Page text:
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An Independence Day Alternative

How the "enlightened" leaders of the early US disregarded an Independence Day oration and set in motion indigenous peoples' brutalization.

Cherokee arrive in Oklahoma following the Trail of Tears. Dorothy Sullivan

Two hundred and twenty-two years ago today, in a field near what’s now Greenville, Ohio, a preacher named John Rhys delivered an Independence Day address to the United States Army.

The troops in his audience had recently won a decisive victory over the Western Confederacy, an alliance of Native peoples who’d been battling white encroachment in the Midwest for a decade. That victory had brought to an end the first Indian war of the federal era. More than a thousand white Americans had been killed, and perhaps twice that number of Native Americans.

Native leaders expected that defeat would mean a permanent expulsion from their lands. But Reverend Rhys took a different line. “The love of conquest and enlargement of territory should be sacrificed,” he told the troops. Whites and Indians should move to each other’s towns, get to know each other better, perhaps even fall in love. When they recognized their mutual humanity, he insisted, they would become “one people, and have but one interest at heart.”

It’s easy to see the relationship between white people and Native Americans in early US history as a zero-sum game: the United States gave national form to a practice of settler colonialism that had marginalized Native people for centuries; the interests of white settlers who pushed forward into Indian country after 1776 were fundamentally opposed to those of Native Americans.

And in their broad outline, these assumptions are correct. From George Washington to Andrew Jackson (and beyond), America’s presidents had little regard for the wellbeing of Native people. But Rhys’s Independence Day oration points to a very different outcome, free of mass murder and terror.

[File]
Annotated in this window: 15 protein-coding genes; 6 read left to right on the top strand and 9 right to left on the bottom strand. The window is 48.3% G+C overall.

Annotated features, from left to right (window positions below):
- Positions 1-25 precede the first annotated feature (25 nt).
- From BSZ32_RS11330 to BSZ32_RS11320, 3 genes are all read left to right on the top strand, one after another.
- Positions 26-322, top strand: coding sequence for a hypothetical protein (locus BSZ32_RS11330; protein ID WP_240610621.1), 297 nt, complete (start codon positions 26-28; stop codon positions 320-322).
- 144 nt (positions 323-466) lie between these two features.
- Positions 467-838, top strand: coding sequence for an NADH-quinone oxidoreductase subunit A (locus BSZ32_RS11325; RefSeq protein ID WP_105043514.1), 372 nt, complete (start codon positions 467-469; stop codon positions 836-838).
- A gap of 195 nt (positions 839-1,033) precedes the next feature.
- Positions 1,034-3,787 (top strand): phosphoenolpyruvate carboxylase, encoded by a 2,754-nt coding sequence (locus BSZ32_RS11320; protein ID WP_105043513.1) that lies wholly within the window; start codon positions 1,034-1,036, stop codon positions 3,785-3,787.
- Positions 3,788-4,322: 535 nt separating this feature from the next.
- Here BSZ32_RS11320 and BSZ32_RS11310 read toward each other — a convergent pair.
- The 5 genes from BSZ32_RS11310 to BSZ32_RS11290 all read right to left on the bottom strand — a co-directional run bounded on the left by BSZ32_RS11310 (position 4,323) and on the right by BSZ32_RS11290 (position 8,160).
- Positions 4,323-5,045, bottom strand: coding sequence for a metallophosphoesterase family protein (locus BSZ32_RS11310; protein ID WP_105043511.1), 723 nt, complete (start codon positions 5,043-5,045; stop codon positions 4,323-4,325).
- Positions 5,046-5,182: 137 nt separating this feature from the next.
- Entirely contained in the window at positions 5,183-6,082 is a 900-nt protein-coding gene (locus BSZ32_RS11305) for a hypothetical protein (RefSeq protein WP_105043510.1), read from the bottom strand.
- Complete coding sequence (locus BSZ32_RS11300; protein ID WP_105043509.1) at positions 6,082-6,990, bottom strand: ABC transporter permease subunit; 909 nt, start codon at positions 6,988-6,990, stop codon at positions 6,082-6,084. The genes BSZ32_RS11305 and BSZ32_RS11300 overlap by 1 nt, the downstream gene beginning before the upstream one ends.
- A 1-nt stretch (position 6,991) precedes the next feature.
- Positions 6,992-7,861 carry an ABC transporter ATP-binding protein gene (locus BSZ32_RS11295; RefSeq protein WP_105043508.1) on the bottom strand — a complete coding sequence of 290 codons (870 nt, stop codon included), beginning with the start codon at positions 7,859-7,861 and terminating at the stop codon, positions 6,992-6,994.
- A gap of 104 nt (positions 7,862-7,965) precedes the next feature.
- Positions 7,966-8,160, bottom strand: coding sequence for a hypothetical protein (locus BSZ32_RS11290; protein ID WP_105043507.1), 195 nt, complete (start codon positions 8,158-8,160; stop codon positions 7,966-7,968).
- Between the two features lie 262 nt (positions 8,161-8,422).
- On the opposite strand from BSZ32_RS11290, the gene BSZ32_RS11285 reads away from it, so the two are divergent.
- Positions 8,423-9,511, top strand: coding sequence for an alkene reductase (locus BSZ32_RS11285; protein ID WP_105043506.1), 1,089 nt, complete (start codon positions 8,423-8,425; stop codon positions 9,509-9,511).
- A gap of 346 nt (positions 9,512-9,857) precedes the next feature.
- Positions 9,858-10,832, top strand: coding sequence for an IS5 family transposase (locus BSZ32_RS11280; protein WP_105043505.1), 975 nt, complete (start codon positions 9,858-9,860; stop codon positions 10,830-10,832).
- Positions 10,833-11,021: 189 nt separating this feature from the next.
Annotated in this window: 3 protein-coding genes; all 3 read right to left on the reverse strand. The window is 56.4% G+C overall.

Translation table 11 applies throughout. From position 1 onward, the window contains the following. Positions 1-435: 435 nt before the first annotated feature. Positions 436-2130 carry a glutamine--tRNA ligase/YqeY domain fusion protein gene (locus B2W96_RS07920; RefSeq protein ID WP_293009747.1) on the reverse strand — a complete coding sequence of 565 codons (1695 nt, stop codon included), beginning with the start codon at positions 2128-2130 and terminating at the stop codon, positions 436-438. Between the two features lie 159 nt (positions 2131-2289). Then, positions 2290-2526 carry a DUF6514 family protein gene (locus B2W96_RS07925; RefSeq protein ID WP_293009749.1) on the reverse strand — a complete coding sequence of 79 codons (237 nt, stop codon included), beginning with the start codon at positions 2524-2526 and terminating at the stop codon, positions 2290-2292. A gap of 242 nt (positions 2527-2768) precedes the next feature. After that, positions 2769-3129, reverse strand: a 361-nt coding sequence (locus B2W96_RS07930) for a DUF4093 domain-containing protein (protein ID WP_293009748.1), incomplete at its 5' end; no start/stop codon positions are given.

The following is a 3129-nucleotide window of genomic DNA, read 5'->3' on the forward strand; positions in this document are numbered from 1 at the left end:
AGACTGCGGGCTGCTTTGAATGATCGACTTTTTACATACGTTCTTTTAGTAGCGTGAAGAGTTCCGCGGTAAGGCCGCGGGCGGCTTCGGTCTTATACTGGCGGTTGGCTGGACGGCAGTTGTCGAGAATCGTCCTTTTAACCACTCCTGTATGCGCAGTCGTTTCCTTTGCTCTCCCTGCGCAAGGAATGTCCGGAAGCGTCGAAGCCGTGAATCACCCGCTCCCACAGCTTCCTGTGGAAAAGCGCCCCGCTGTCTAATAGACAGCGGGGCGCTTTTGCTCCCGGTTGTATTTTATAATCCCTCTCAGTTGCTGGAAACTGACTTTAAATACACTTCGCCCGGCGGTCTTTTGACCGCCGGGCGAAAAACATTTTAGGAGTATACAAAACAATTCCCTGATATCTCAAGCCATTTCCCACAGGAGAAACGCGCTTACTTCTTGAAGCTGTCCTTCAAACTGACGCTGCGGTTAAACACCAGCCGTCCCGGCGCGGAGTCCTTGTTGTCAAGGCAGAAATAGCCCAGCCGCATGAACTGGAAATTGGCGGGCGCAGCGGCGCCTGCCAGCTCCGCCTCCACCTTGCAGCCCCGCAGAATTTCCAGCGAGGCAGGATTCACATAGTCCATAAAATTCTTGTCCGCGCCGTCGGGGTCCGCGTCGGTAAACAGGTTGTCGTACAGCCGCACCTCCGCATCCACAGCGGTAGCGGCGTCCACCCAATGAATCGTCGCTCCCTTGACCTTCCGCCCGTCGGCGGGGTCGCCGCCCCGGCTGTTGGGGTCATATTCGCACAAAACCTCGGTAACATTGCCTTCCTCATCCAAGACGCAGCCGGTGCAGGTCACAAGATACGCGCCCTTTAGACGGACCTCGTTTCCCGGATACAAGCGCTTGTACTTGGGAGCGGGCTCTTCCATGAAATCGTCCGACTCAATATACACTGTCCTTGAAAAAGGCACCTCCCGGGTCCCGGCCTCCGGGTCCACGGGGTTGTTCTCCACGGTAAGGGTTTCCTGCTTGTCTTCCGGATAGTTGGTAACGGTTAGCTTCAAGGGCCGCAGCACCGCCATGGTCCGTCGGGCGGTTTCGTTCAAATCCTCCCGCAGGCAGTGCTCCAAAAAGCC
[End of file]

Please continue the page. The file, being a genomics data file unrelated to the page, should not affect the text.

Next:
John Morgan Rhys wasn’t the lone voice calling for integration. In fact, the idea that Native Americans and white people should live together in a single nation was the formal policy of the US government from the 1790s through the 1820s. The dispossession and removal of Native Americans in the first fifty or sixty years of the United States wasn’t driven solely by racism. It happened despite the insistence of many powerful voices — from presidents to bureaucrats to authors to clergymen — that coexistence and perhaps even integration were possible.

What happened, then, to this parallel vision? Why weren’t the principles of Rhys’s oration put into practice?


It was the United States’ very first secretary of war, Henry Knox, who realized that simply wiping out Native people might present a problem to the young nation.

Knox, who’d been a bookseller in Boston before he became a general in the American Revolution, fancied himself a man of the Enlightenment. His reading of natural history, especially the work of the French scientist Georges-Louis Leclerc, Comte de Buffon, had assured him that “race” had no basis in science: the bewildering diversity of human appearance and behavior was entirely due to social and physical climate. Humanity was plastic, and individuals could be “improved” if subjected to the right environment and influences.

This perspective was anathema to white settlers on the frontier, who insisted that Native people would block the course of progress unless they were killed or removed. But Knox told Washington in 1789 that the settlers’ view was “more convenient than just.” If placed in the correct circumstances, Knox assured the president, Native Americans could be just as “civilized” as white people.

Knox’s embrace of a “liberal” Indian policy was also influenced by his reading of history. Every educated American knew about the ravages the Spanish had visited on the peoples of the Caribbean and Latin America after 1492. It was a “melancholy reflection,” Knox wrote in 1794, “that our modes of population have been more destructive to the Indian natives than the conduct of the conquerors of Mexico and Peru.”

Knox was talking here about the effective extirpation of Native people from the Eastern Seaboard during the century and a half before the American Revolution.